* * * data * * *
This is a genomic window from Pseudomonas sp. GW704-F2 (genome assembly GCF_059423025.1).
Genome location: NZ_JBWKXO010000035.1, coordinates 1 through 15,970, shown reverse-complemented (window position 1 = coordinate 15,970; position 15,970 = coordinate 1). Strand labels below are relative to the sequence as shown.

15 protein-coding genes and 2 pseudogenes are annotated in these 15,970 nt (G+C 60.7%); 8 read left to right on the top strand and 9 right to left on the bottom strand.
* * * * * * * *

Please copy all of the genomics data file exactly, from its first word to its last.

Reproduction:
This is a genomic window from Pseudomonas sp. GW704-F2 (genome assembly GCF_059423025.1).
Genome location: NZ_JBWKXO010000035.1, coordinates 1 through 15,970, shown reverse-complemented (window position 1 = coordinate 15,970; position 15,970 = coordinate 1). Strand labels below are relative to the sequence as shown.

15 protein-coding genes and 2 pseudogenes are annotated in these 15,970 nt (G+C 60.7%); 8 read left to right on the top strand and 9 right to left on the bottom strand.